The FAA has issued a new fact sheet that gives the highlights of the agency’s rules for small unmanned aircraft (UAS) operations other than model aircraft — Part 107 of FAA regulations – that cover commercial and government uses for drones weighing less than 55 pounds.
So if you need a refresher or are just starting out in the field, here’s a few things you need to know:
When you are at the controls of a drone, always avoid manned aircraft and never operate in a careless or reckless manner.
You must keep your drone within sight. Alternatively, if you use First Person View or similar technology, you must have a visual observer who always keeps your aircraft within unaided sight (for example, no binoculars). Neither you nor a visual observer can be responsible for more than one unmanned aircraft operation at a time.
You can fly during daylight (30 minutes before official sunrise to 30 minutes after official sunset, local time) or in twilight with appropriate anti-collision lighting. Minimum weather visibility is three miles from your control station. The maximum allowable altitude is 400′ above the ground, higher if your drone remains within 400′ of a structure. Maximum speed is 100 mph (87 knots).
You currently cannot fly a small UAS over anyone not directly participating in the operation, not under a covered structure, or not inside a covered stationary vehicle. No operations from a moving vehicle are allowed unless you are flying over a sparsely populated area.
You can carry an external load if it is securely attached and does not adversely affect the flight characteristics or controllability of the aircraft.
You also may transport property for compensation or hire within state boundaries provided the drone, including its attached systems, payload and cargo, weighs less than 55 pounds total and you obey the other flight rules. (Some exceptions apply to Hawaii and the District of Columbia.)
You can request a waiver of most restrictions if you can show your operation will provide a level of safety at least equivalent to the restriction from which you want the waiver.
Anyone flying under Part 107 has to register each drone they intend to operate. If your drone weighs less than 55 pounds, you can use the automated registration system.
To operate the controls of a small UAS under Part 107, you need a remote pilot certificate with a small UAS rating, or be under the direct supervision of a person who holds such a certificate
You must be at least 16 years old to qualify for a remote pilot certificate, and you can obtain it in one of two ways:
- You may pass an initial aeronautical knowledge test at an FAA-approved knowledge testing center.
- If you already have a Part 61 pilot certificate, you must have completed a flight review in the previous 24 months and you must take a small UAS online training course provided by the FAA.
If you have a Part 61 certificate, you will immediately receive a temporary remote pilot certificate when you apply for a permanent certificate. Other applicants will obtain a temporary remote pilot certificate upon successful completion of TSA security vetting. We anticipate we will be able to issue temporary certificates within 10 business days after receiving a completed application.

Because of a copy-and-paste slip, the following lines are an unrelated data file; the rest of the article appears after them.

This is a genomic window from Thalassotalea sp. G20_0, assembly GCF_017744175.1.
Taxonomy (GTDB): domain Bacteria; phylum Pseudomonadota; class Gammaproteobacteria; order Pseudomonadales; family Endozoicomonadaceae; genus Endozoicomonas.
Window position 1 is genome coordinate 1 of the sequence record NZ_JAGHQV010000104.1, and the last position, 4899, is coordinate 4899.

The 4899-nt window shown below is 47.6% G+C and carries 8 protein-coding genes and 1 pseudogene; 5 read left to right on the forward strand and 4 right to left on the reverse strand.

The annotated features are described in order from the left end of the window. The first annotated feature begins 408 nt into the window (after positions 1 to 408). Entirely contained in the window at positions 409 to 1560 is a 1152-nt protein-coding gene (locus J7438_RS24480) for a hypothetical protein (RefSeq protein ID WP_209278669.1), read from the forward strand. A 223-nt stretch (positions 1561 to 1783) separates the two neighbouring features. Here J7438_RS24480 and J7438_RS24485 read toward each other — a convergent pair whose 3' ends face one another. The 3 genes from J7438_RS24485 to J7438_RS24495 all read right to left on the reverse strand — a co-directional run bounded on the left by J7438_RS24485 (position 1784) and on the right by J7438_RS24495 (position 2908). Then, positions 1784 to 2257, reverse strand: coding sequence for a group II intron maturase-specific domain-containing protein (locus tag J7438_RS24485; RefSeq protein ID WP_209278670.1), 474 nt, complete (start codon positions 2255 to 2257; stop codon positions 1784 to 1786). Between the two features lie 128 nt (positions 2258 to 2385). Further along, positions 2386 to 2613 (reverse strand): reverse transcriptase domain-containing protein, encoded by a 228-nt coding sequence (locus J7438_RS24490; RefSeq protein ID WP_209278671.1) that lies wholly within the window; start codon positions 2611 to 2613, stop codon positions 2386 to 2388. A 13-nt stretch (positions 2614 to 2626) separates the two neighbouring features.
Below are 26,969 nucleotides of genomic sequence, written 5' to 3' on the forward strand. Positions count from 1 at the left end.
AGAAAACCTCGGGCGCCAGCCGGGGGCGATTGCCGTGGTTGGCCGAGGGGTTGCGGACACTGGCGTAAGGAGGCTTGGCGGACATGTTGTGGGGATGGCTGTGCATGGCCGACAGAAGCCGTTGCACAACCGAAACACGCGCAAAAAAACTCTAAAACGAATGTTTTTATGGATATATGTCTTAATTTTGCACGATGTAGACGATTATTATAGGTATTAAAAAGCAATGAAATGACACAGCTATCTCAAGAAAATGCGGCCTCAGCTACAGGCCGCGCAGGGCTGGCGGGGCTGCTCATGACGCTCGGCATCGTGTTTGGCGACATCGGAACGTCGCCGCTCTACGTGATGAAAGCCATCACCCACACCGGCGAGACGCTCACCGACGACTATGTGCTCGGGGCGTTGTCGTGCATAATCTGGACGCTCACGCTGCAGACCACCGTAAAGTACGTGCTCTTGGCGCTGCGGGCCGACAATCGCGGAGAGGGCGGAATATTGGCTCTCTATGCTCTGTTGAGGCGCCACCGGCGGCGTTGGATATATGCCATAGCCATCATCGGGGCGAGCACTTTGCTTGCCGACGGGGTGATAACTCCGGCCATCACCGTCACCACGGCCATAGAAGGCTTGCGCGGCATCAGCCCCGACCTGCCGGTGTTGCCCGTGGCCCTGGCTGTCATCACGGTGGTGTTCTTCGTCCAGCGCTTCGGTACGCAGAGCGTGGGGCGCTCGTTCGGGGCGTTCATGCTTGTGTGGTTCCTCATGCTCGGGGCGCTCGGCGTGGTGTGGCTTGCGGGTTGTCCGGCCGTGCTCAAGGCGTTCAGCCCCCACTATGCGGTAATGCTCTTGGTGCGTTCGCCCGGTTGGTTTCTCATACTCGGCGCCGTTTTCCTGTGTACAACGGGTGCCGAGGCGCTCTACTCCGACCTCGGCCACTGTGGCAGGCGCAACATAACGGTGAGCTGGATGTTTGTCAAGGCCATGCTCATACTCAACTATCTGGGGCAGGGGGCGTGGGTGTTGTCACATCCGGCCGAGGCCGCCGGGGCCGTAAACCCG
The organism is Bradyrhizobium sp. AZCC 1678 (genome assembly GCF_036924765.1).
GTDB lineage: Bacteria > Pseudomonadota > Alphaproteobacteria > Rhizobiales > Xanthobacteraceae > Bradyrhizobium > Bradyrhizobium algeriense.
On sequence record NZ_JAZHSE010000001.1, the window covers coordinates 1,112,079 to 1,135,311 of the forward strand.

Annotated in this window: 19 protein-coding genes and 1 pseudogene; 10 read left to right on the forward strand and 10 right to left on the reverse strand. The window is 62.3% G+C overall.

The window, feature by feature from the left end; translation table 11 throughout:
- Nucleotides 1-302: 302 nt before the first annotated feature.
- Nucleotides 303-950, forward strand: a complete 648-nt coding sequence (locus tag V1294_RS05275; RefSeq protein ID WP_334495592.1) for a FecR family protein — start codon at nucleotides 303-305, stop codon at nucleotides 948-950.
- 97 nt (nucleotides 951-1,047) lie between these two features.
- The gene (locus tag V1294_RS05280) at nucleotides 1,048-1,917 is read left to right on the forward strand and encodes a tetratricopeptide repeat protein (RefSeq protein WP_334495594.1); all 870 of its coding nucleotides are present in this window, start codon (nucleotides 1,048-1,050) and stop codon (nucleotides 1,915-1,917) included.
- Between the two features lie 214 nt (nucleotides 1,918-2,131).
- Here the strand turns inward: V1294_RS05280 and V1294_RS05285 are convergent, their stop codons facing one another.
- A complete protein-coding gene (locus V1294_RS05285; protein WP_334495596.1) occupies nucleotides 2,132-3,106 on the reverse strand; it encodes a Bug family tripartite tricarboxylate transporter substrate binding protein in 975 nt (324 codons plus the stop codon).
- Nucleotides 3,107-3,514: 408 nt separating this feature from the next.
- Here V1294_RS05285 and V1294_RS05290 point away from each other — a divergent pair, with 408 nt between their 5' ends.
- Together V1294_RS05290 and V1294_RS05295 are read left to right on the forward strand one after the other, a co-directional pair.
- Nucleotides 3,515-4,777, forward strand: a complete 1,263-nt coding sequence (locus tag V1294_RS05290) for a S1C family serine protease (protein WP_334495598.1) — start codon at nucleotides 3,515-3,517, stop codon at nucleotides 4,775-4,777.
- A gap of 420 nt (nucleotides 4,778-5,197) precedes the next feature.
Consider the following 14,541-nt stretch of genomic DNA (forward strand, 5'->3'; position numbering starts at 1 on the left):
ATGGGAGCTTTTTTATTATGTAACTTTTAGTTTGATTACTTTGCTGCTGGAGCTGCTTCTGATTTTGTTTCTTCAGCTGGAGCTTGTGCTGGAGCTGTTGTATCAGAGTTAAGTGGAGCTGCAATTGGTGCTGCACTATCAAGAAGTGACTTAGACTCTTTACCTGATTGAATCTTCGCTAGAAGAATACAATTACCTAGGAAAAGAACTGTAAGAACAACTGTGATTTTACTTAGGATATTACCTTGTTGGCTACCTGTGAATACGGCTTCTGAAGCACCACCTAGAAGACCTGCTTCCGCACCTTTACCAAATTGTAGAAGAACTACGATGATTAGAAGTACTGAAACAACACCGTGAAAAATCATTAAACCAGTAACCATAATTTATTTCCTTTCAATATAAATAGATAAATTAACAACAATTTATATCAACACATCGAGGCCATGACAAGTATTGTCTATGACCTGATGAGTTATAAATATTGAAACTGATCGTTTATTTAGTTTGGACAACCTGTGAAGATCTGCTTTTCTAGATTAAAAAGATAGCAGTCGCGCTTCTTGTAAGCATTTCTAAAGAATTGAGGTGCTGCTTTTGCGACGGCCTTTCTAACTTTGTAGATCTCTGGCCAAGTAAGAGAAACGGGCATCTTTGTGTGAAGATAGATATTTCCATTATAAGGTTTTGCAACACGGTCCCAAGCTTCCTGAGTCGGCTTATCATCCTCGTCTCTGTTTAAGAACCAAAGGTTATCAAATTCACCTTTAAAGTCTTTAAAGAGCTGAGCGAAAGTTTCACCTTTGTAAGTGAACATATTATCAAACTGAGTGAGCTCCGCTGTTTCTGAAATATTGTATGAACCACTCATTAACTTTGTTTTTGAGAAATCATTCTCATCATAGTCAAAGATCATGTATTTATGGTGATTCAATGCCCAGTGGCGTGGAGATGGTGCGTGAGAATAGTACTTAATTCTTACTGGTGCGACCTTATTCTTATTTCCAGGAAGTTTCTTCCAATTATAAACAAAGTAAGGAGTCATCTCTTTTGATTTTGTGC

You are responsible for ensuring a drone is safe before flying. For example, you will have to perform a preflight inspection that includes checking the communications link between the control station and the UAS.
If you are acting as pilot in command, you have to comply with several other provisions of the rule:
- You must make your drone available to the FAA for inspection or testing on request, and you must provide any associated records required to be kept under the rule.
- You must report any operation that results in serious injury, loss of consciousness, or property damage of at least $500 to the FAA within 10 days
Waivers and Airspace Authorizations
The FAA can issue waivers to certain requirements of Part 107 if an operator demonstrates they can fly safely under the waiver without endangering other aircraft or people and property on the ground or in the air. Operations in Class G airspace are allowed without air traffic control permission. Operations in Class B, C, D and E airspace need ATC approval.
In November 2017, the FAA deployed the Low Altitude Authorization and Notification Capability (LAANC – pronounced “LANCE”) for drone operators at several air traffic facilities in an evaluation to see how well the prototype system functions and to address any issues that arise during testing.
In March 2018, the FAA announced it is expanding tests of the LAANC automated system. The agency will now conduct a nationwide beta test beginning April 30, 2018, that will deploy LAANC incrementally at nearly 300 air traffic facilities covering approximately 500 airports. The final deployment will begin on Sept. 13.
The FAA expects LAANC will ultimately provide near real-time processing of airspace authorization requests for drone operators nationwide. The system is designed to automatically approve most requests to operate in specific areas of airspace below designated altitudes.